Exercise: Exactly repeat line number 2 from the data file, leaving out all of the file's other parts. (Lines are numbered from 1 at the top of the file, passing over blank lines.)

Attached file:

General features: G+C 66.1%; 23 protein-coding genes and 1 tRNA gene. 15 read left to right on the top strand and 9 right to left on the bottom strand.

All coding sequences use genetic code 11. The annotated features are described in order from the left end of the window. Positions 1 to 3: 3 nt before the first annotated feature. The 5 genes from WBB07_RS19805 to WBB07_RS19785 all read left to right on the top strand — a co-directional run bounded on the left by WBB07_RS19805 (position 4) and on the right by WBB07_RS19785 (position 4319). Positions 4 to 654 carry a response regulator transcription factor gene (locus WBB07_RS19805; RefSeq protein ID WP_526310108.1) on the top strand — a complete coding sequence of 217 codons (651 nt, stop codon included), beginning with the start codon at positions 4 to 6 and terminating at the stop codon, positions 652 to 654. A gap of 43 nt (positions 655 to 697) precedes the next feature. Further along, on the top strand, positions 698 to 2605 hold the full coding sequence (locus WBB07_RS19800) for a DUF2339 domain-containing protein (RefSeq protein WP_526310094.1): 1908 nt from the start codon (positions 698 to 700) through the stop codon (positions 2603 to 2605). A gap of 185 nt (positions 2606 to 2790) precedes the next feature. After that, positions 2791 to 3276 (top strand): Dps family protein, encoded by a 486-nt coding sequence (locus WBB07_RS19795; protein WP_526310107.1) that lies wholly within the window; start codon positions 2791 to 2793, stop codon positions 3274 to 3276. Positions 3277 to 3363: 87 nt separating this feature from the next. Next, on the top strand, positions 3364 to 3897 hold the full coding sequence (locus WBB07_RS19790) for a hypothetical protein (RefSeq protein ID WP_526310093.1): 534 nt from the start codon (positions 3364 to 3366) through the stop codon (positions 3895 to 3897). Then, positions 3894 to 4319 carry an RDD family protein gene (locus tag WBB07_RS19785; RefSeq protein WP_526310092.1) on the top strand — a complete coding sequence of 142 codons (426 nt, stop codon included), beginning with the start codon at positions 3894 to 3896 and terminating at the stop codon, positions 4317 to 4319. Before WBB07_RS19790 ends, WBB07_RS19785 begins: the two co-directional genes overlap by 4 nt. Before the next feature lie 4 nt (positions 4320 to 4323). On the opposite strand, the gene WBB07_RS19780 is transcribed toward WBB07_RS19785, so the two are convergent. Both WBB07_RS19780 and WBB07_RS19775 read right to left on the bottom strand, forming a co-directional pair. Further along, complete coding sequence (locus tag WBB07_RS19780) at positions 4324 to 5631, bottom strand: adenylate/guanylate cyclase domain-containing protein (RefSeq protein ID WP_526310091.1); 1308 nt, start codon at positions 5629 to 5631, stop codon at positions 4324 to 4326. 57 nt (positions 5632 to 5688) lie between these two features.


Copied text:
All coding sequences use genetic code 11. The annotated features are described in order from the left end of the window. Positions 1 to 3: 3 nt before the first annotated feature. The 5 genes from WBB07_RS19805 to WBB07_RS19785 all read left to right on the top strand — a co-directional run bounded on the left by WBB07_RS19805 (position 4) and on the right by WBB07_RS19785 (position 4319). Positions 4 to 654 carry a response regulator transcription factor gene (locus WBB07_RS19805; RefSeq protein ID WP_526310108.1) on the top strand — a complete coding sequence of 217 codons (651 nt, stop codon included), beginning with the start codon at positions 4 to 6 and terminating at the stop codon, positions 652 to 654. A gap of 43 nt (positions 655 to 697) precedes the next feature. Further along, on the top strand, positions 698 to 2605 hold the full coding sequence (locus WBB07_RS19800) for a DUF2339 domain-containing protein (RefSeq protein WP_526310094.1): 1908 nt from the start codon (positions 698 to 700) through the stop codon (positions 2603 to 2605). A gap of 185 nt (positions 2606 to 2790) precedes the next feature. After that, positions 2791 to 3276 (top strand): Dps family protein, encoded by a 486-nt coding sequence (locus WBB07_RS19795; protein WP_526310107.1) that lies wholly within the window; start codon positions 2791 to 2793, stop codon positions 3274 to 3276. Positions 3277 to 3363: 87 nt separating this feature from the next. Next, on the top strand, positions 3364 to 3897 hold the full coding sequence (locus WBB07_RS19790) for a hypothetical protein (RefSeq protein ID WP_526310093.1): 534 nt from the start codon (positions 3364 to 3366) through the stop codon (positions 3895 to 3897). Then, positions 3894 to 4319 carry an RDD family protein gene (locus tag WBB07_RS19785; RefSeq protein WP_526310092.1) on the top strand — a complete coding sequence of 142 codons (426 nt, stop codon included), beginning with the start codon at positions 3894 to 3896 and terminating at the stop codon, positions 4317 to 4319. Before WBB07_RS19790 ends, WBB07_RS19785 begins: the two co-directional genes overlap by 4 nt. Before the next feature lie 4 nt (positions 4320 to 4323). On the opposite strand, the gene WBB07_RS19780 is transcribed toward WBB07_RS19785, so the two are convergent. Both WBB07_RS19780 and WBB07_RS19775 read right to left on the bottom strand, forming a co-directional pair. Further along, complete coding sequence (locus tag WBB07_RS19780) at positions 4324 to 5631, bottom strand: adenylate/guanylate cyclase domain-containing protein (RefSeq protein ID WP_526310091.1); 1308 nt, start codon at positions 5629 to 5631, stop codon at positions 4324 to 4326. 57 nt (positions 5632 to 5688) lie between these two features.